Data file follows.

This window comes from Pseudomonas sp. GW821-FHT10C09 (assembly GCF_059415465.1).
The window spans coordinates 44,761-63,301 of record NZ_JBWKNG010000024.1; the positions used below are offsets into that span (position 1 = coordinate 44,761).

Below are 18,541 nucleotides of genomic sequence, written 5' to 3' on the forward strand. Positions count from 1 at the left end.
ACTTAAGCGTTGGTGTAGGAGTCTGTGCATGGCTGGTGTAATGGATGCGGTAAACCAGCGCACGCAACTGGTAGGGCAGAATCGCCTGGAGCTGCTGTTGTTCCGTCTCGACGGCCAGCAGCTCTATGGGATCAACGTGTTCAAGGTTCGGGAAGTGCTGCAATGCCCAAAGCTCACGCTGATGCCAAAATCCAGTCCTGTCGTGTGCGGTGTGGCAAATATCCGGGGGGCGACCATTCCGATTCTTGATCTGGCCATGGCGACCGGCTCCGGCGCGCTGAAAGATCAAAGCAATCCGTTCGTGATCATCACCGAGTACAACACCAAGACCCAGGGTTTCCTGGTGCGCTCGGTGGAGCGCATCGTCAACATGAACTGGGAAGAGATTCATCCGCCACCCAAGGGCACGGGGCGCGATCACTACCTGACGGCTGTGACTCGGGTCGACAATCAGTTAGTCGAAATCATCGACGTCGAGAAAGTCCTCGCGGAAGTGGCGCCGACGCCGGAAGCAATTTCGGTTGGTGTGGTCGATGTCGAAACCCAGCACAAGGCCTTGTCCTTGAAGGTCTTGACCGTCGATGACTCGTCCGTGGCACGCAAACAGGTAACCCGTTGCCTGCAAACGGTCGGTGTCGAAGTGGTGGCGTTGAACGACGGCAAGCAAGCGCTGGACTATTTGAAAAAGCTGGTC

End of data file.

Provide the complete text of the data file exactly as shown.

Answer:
This window comes from Pseudomonas sp. GW821-FHT10C09 (assembly GCF_059415465.1).
The window spans coordinates 44,761-63,301 of record NZ_JBWKNG010000024.1; the positions used below are offsets into that span (position 1 = coordinate 44,761).

Below are 18,541 nucleotides of genomic sequence, written 5' to 3' on the forward strand. Positions count from 1 at the left end.
ACTTAAGCGTTGGTGTAGGAGTCTGTGCATGGCTGGTGTAATGGATGCGGTAAACCAGCGCACGCAACTGGTAGGGCAGAATCGCCTGGAGCTGCTGTTGTTCCGTCTCGACGGCCAGCAGCTCTATGGGATCAACGTGTTCAAGGTTCGGGAAGTGCTGCAATGCCCAAAGCTCACGCTGATGCCAAAATCCAGTCCTGTCGTGTGCGGTGTGGCAAATATCCGGGGGGCGACCATTCCGATTCTTGATCTGGCCATGGCGACCGGCTCCGGCGCGCTGAAAGATCAAAGCAATCCGTTCGTGATCATCACCGAGTACAACACCAAGACCCAGGGTTTCCTGGTGCGCTCGGTGGAGCGCATCGTCAACATGAACTGGGAAGAGATTCATCCGCCACCCAAGGGCACGGGGCGCGATCACTACCTGACGGCTGTGACTCGGGTCGACAATCAGTTAGTCGAAATCATCGACGTCGAGAAAGTCCTCGCGGAAGTGGCGCCGACGCCGGAAGCAATTTCGGTTGGTGTGGTCGATGTCGAAACCCAGCACAAGGCCTTGTCCTTGAAGGTCTTGACCGTCGATGACTCGTCCGTGGCACGCAAACAGGTAACCCGTTGCCTGCAAACGGTCGGTGTCGAAGTGGTGGCGTTGAACGACGGCAAGCAAGCGCTGGACTATTTGAAAAAGCTGGTC